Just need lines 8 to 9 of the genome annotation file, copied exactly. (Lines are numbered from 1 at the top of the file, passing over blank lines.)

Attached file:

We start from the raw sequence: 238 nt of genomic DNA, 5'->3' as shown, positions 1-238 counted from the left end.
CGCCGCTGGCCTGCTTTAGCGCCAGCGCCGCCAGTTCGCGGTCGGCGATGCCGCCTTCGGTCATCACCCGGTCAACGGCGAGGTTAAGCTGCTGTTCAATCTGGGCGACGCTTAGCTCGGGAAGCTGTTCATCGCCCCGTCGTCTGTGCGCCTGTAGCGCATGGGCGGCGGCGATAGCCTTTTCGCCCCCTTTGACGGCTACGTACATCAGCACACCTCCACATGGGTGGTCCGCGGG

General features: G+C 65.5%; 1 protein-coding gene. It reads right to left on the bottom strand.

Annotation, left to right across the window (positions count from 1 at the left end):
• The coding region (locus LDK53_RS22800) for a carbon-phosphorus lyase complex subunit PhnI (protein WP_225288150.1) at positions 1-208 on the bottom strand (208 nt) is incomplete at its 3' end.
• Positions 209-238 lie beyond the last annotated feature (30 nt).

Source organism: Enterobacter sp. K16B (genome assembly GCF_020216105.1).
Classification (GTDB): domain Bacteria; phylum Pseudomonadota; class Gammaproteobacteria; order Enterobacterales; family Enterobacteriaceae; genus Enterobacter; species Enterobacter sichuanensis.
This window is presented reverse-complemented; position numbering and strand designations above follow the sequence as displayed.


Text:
Classification (GTDB): domain Bacteria; phylum Pseudomonadota; class Gammaproteobacteria; order Enterobacterales; family Enterobacteriaceae; genus Enterobacter; species Enterobacter sichuanensis.
This window is presented reverse-complemented; position numbering and strand designations above follow the sequence as displayed.